As for the Russian peacekeepers – it is not their job, even if there is someone who would dare to bring an example when any peacekeepers (let alone Russians) demonstrated success in public diplomacy and intercommunity dialogue coaching. Finally, Moscow has her own interests. Presence of the Russian peacekeepers, according to November 10 trilateral agreements, is set for a five-year period, with a prolongation option. It is a big and rhetoric issue if Kremlin would engage in initiatives targeting true and long-term de-escalation and stable peace in Nagorno-Karabakh for this reason.
The situation is still unstable though and there are bulk of variables dependent upon external factors. Some experts argue that it is the first time since 1994 we are living a moment in Nagorno-Karabakh conflict which is very similar to the one in the former Yugoslavia after 1995 Dayton Accord. For instance, some of the passages of November 10 trilateral agreement consider reopening of the international transport corridors in the conflict zone. This must be valued as a strong impetus for any peace building initiatives in general, not only public diplomacy. Particularly in context when Baku and Yerevan at least demonstrate their interest, with Moscow and Ankara as watchdogs on the backstage.
Taking into consideration the role of the South Caucasus in energy security of the Southeastern Europe, such a normalization is in the EU’s interests, of course, provided the efforts will truly bring to maximization of the international energy and transportation projects.
Neither Moscow or Ankara, nor Yerevan or Baku possess skills required, what makes European human rights organizations and peace initiative professionals in competitively advantageous position.
We do not dare to argue that there is absolutely no understanding or experience of peace building and intercommunity dialogue initiatives in Armenia or Azerbaijan. At the end of the day, projects of this kind were being implemented throughout the conflict with various scope of success or failure and civil society representatives, human right activists, NGOs in both countries know each other well, even on personal level. They have extensive experience of coming together and discussing things. But all the projects they could afford that with more or less decent level of transparency and pluralism were sponsored by European organizations.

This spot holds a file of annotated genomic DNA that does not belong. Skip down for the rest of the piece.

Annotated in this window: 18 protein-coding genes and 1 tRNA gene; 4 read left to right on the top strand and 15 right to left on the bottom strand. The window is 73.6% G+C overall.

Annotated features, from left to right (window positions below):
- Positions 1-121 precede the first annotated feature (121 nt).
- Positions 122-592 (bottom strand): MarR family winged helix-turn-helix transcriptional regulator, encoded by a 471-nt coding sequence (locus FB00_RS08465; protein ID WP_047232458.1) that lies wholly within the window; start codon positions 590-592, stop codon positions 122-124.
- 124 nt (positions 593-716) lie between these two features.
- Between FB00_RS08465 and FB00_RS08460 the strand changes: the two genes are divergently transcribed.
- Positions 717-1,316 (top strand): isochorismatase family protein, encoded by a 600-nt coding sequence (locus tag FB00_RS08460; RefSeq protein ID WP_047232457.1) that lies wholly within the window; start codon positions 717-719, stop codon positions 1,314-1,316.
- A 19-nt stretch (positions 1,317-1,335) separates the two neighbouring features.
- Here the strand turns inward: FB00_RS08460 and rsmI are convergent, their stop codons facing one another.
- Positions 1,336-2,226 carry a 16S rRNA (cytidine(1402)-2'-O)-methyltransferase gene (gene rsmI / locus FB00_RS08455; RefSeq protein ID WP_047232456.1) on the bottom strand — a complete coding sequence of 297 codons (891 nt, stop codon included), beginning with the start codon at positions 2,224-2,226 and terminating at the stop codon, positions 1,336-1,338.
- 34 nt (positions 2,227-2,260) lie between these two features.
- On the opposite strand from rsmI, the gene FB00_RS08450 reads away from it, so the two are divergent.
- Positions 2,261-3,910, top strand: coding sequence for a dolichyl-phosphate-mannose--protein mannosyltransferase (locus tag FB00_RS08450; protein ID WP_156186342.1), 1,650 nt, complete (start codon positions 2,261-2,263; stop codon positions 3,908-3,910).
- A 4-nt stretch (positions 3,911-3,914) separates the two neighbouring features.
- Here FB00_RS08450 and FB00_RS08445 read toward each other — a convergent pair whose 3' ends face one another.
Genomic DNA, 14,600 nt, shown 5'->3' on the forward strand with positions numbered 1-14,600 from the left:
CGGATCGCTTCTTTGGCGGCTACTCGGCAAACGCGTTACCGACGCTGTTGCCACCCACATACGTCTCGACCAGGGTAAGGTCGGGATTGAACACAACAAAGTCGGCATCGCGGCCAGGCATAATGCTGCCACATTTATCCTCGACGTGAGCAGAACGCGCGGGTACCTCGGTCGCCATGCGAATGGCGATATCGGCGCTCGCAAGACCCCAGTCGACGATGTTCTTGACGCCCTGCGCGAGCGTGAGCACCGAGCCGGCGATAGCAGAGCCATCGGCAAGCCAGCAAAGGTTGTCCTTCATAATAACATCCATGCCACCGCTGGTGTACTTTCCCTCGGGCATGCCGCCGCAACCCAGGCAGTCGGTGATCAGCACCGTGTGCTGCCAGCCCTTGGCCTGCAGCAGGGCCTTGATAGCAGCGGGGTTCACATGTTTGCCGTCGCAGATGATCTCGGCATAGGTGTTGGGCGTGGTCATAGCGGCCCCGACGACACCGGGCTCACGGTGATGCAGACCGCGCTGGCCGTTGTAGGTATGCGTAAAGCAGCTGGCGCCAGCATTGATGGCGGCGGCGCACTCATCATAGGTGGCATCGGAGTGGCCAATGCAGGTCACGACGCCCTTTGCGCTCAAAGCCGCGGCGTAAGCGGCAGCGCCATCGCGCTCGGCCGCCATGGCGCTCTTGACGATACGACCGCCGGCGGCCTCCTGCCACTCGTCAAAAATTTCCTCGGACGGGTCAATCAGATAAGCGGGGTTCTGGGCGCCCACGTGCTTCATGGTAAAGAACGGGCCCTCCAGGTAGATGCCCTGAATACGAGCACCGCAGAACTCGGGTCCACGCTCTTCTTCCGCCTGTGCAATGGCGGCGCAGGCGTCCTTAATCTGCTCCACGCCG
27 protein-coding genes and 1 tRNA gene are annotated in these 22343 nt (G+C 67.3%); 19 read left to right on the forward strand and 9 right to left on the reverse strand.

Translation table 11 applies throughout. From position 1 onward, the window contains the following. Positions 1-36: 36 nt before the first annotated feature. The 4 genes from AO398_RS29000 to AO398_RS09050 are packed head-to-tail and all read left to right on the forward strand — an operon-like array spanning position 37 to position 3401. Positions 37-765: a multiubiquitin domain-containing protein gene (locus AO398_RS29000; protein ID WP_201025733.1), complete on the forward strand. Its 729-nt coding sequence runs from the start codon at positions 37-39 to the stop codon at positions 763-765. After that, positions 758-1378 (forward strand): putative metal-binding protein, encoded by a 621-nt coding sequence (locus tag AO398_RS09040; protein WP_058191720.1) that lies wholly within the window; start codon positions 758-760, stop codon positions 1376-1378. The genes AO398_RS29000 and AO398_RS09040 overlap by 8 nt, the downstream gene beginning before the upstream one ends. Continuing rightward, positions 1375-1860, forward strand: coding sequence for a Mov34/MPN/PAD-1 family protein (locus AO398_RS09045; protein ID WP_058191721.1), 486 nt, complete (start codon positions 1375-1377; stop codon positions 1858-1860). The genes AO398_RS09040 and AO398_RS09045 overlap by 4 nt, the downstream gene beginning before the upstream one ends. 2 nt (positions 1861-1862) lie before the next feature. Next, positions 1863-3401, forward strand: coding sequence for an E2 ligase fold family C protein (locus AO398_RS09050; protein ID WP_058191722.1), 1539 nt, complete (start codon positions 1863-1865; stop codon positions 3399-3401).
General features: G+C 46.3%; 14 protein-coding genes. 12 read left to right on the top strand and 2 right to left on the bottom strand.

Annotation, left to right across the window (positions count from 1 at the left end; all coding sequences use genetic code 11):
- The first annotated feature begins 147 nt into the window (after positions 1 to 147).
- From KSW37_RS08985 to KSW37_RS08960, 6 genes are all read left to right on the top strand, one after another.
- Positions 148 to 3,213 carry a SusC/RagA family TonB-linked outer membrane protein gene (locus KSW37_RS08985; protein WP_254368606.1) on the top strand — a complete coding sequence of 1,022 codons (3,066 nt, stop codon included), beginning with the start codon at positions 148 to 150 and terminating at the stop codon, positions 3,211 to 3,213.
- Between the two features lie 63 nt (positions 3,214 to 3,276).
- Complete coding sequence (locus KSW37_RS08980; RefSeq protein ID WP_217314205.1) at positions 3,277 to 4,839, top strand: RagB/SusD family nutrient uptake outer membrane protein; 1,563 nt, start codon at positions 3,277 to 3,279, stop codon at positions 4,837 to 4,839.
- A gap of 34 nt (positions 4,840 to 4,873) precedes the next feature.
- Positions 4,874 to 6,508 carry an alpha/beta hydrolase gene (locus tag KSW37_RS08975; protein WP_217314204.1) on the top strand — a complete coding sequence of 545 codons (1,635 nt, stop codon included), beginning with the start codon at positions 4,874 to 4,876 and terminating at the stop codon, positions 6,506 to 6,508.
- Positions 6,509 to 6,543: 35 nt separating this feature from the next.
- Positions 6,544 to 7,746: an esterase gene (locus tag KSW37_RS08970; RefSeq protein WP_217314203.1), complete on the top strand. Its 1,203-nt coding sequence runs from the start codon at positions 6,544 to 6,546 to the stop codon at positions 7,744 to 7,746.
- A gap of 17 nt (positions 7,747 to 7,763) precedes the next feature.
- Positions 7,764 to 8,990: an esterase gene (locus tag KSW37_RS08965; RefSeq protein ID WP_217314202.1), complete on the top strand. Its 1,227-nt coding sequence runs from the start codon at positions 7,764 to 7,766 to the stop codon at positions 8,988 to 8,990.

It is also doubtful that Armenian and Azerbaijani government structures or NGOs can demonstrate absence of bias so important in intercommunity dialogue projects where requirements towards confidence building mediators are of extreme importance. When it comes to Moscow or Ankara – basing on our experience and professional competence we can say that Armenian and Azerbaijani counterparts have much deeper and more extensive experience in this area than NGOs in Russia or Turkey.
Experience of initiatives like the European Partnership for the Peaceful Settlement of the Conflict over Nagorno-Karabakh (EPNK) shows that coaching by competent third-parties is both inevitable and wanted first of all due to the complexity and variety of issues involved – from joint access to natural resources (water, forest, pasture) or infrastructure (roads, for example) to small and medium business involvement and gender issues (Kvinna Till Kvinna, KTK – a Swedish NGO focusing on women issues is a good example of competence in this area).
Finally, all the above mentioned will require financial resources and skills and competences to manage them transparently. With the post-Soviet realities of the South Caucasus this can comprise a problem able to undermine the whole thing in case peace building and intercommunity dialogue initiatives get involved in any sort of unwanted schemes.
The wounds of the war are still very fresh. Many Armenian families are still looking for their sons and husbands missed in action. Some are found and buried. Some are still searched for. Azerbaijanis also gradually wake up from the victory euphoria. 2020 was a very different year to the whole world and to the South Caucasus also. European institutions and too many other things to do and the European agenda in 2020 were far from being focused on South Caucasus or post-Soviet space. To certain extent, developments of 2020 have left the EU behind the process in this region. Nevertheless, traditional competences in successful peace initiatives and still strong presence of the European soft power projection in the region create opportunities in the rapidly changing context.
CCBS expert group